junior summer in Puerto Rico, getting far away from the Dartmouth bubble after seven consecutive on-terms. In the end, however, I realized that trying to fit into those communities was the wrong goal all along. There was nothing wrong with those communities or the people in them, and I definitely learned a lot about myself as I worked through my insecurities, but by then, I was already part of plenty of great communities. I just needed to stop doubting myself. Isaiah Martin ’21 considers himself a drifter in that he can fit into many different groups without feeling like he fully belongs. He said that he has also found solidarity in other AfricanAmerican students who share his racial identity, but offered a different take on why these groups form. Martin believes that how certain groups experience Dartmouth, more so than their previous experiences before Dartmouth, affect how they form friend groups. He explained that students entering Dartmouth are entering a campus with an already-defined social structure, and a uniting factor among friend groups is often how they feel viewed by the rest of the student body. “What I’ve seen is that even people who joined groups because of a certain self-identity … Maybe they’ve had very different experiences [in the past], but the experiences they have at Dartmouth are very similar, and that’s where they find a common ground,” he said. “It’s not necessarily where they came from that brings them together, but it’s what they’re experiencing on a daily basis.” It took until senior fall, but I’ve finally gotten through so many of my insecurities and feelings of being out of place. The communities I found comfort in at Dartmouth weren’t always the ones based on “obvious” shared identities like race and family background — and that’s okay. Everyone deserves to find the spaces and people that make them feel like they belong, and what those are for one person don’t have to match what they are for anyone else. As for me and my best friends? We have a lot in common, and we’re all pretty different, too. Just how I like it.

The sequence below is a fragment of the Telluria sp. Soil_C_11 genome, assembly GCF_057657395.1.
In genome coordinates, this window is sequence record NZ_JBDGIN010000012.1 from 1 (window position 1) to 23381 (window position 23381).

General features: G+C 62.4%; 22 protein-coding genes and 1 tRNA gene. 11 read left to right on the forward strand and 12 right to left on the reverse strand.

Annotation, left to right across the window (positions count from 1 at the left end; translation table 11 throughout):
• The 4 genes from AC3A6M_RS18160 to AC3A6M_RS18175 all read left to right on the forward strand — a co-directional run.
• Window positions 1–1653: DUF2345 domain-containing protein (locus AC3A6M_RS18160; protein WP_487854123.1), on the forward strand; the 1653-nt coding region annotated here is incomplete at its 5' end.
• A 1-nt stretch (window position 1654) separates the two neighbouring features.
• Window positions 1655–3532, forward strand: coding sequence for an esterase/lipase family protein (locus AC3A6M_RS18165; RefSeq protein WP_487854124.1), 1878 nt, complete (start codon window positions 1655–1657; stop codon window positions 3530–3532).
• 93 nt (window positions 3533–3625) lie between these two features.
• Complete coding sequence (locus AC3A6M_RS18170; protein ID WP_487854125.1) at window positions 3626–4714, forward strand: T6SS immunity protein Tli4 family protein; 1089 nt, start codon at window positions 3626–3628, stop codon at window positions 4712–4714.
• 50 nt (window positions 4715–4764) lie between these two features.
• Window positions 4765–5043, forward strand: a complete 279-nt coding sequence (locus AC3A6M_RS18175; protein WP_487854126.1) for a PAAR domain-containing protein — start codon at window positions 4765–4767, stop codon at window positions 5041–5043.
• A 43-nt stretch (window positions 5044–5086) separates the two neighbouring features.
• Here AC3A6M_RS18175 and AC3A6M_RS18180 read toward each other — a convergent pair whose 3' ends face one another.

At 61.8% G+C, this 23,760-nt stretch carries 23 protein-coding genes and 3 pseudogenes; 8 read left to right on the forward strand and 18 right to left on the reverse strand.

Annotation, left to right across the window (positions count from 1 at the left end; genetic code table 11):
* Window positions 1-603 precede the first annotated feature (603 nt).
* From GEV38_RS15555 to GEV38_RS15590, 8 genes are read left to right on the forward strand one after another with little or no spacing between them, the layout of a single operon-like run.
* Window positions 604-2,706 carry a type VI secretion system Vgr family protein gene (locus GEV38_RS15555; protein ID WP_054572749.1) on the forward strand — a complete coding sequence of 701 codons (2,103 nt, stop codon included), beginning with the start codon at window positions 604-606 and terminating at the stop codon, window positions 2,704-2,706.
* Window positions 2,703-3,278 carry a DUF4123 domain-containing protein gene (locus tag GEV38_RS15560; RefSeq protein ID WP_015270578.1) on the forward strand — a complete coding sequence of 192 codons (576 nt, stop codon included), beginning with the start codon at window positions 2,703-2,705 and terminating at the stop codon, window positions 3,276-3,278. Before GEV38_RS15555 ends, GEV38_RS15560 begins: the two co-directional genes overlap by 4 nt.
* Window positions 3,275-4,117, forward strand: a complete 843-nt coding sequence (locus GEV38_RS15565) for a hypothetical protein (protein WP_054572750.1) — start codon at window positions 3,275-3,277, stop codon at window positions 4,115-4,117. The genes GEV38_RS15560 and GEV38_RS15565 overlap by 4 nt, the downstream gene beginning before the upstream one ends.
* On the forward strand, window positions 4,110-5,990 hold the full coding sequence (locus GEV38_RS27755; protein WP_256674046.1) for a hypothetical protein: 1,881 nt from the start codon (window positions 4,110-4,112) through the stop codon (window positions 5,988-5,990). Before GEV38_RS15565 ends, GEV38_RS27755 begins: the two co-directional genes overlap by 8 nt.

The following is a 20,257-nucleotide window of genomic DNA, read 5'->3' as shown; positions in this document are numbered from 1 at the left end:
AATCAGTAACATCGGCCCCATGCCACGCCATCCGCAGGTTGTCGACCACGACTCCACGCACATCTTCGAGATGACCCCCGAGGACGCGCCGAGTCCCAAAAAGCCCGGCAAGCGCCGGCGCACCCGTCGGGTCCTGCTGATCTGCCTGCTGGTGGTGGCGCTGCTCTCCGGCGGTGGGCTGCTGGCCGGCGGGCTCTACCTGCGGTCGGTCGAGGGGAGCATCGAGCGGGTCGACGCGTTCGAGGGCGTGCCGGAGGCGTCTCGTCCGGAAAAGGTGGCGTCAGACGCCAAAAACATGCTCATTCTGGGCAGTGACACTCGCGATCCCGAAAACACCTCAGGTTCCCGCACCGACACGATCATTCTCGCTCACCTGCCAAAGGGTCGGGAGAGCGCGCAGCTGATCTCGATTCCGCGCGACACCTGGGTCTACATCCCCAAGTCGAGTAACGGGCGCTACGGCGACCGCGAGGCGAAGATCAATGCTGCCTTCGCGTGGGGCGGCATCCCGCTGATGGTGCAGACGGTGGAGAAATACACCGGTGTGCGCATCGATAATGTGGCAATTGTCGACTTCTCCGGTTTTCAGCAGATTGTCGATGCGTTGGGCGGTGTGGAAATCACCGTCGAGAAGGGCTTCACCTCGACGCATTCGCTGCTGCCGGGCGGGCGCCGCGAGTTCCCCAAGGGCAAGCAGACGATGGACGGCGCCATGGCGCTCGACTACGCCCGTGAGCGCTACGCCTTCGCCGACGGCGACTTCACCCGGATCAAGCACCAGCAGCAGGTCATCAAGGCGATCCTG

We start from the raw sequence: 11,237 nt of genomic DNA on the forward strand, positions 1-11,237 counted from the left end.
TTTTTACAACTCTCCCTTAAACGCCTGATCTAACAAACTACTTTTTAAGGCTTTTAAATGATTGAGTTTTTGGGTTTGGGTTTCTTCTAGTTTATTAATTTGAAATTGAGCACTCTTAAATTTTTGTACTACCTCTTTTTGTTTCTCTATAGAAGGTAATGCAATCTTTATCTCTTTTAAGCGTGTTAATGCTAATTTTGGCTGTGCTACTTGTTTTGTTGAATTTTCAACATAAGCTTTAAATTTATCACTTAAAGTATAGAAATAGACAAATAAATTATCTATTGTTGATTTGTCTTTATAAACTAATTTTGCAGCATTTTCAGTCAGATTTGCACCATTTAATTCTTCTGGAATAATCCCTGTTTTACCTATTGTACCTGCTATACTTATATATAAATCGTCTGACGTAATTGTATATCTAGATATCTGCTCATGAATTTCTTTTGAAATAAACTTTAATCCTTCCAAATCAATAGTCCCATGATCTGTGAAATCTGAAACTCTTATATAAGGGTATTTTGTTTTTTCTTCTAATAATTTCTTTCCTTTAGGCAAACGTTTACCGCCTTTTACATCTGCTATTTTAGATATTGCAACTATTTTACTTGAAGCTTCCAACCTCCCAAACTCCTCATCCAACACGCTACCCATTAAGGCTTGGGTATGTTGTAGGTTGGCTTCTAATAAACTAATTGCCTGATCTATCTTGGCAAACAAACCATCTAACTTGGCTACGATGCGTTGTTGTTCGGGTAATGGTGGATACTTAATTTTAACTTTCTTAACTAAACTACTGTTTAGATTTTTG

Did You Change Abroad or Did Abroad Change You? 4// MIRR OR
By Elizabeth Whiting